A disembodied spirit "living" a million years in the future gives us the lowdown on exactly how evolution reached the point it did. Which is to say mankind took a sudden leap from having big brains to having small ones. And why having small ones is actually better.
This is a hard one to talk about. This is the first Vonnegut I’ve read that didn’t knock my socks off. Did I hate it? No, not at all. But after reading five Vonnegut novels last year and being head-over-heels for each one, I’m bemused by the fact that I just thought this one was good. Not great. Good. Maybe even just… okay. I’ve over-analyzed like a mother trying to figure out why that is. Technically, it should have all the charm of his other books, but somehow I wasn’t feeling it here.
And that’s where reviewing becomes hard. Because I don’t think it has anything to do with aspects of the book that need to be picked apart, though I’ll probably try to anyway. I think in this case it’s me and my tastes and the semi-slump I’ve been in when it comes to reading this month. I felt like I plodded through this book, whereas Vonnegut has been a writer I devour every time. I’m reluctant to blame him with that.
I find myself wanting to compare this book to Breakfast of Champions. I’ve seen people accuse that book of being too flighty, all over the place, no direction. I felt like there was a distinct method to the madness in that book. By contrast, there were times when I felt I was seeking the method with Galapagos and finding only a lack of damns that Vonnegut gave when it came to story structure. That’s typical of him, but I think Galapagos proved to me it works better some times than others.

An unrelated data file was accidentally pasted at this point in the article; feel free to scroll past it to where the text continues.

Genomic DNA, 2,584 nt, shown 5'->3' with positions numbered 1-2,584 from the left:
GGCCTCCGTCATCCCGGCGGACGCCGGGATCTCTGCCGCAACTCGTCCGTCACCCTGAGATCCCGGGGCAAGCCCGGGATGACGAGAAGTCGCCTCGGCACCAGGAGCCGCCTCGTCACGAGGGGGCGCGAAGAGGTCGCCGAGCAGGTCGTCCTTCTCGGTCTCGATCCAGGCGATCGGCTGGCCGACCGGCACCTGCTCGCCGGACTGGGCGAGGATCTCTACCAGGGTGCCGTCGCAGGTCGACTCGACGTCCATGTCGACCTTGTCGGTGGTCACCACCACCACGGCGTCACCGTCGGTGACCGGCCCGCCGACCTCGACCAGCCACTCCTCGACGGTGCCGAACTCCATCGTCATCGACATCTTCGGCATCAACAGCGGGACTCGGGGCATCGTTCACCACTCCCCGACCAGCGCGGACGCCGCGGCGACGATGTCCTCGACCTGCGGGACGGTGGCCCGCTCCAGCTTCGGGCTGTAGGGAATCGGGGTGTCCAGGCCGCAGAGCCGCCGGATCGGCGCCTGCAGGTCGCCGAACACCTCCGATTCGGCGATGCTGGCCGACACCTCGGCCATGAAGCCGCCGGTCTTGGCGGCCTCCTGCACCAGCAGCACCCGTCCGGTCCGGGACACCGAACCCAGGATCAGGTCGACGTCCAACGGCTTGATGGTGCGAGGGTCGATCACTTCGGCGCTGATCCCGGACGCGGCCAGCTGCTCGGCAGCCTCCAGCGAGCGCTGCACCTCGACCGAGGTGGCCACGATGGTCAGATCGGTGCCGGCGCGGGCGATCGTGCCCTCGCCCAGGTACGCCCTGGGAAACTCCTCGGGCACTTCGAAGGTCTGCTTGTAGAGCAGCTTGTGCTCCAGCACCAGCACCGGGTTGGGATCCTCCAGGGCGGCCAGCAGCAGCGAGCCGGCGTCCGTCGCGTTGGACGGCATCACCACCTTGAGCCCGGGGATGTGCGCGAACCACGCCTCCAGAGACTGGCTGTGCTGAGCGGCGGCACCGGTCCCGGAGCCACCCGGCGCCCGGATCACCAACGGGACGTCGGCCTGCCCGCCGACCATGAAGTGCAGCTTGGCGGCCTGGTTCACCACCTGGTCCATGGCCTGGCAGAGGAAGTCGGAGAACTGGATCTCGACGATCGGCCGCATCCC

He’s clearly the type to not focus on the science in his science fiction, and that has never bothered me. Over-explaining isn’t always fun and can just bog things down. But there was a moment in this book that made me bristle. It’s not science-related really. It’s more just a symptom that connects with his need to skim over the science. This book is a story about an apocalypse, and it starts with everyone deciding money is now worthless. Maybe he meant the stock market crashed super hard, but the way he put it was to say people realized money is worthless, and it felt cheap to me. Social commentary, I get it. But it didn’t work for me. Then he goes on, over halfway through the book, to come up with more ways that humankind is going extinct, and it felt like he was shrugging and saying, “oh yeah, I forgot to put that in. Sorry. Here’s some BS that should cover it.” It made me unsure that he cared about what he was writing at all.
But were there things I liked? Of course! Vonnegut’s unique brand of philosophy is here in abundance. So is his trademark sense of humor. It’s full of universal truths and nods to old characters and amusing tidbits and everything I love about his writing. I just didn’t connect with it like I normally do.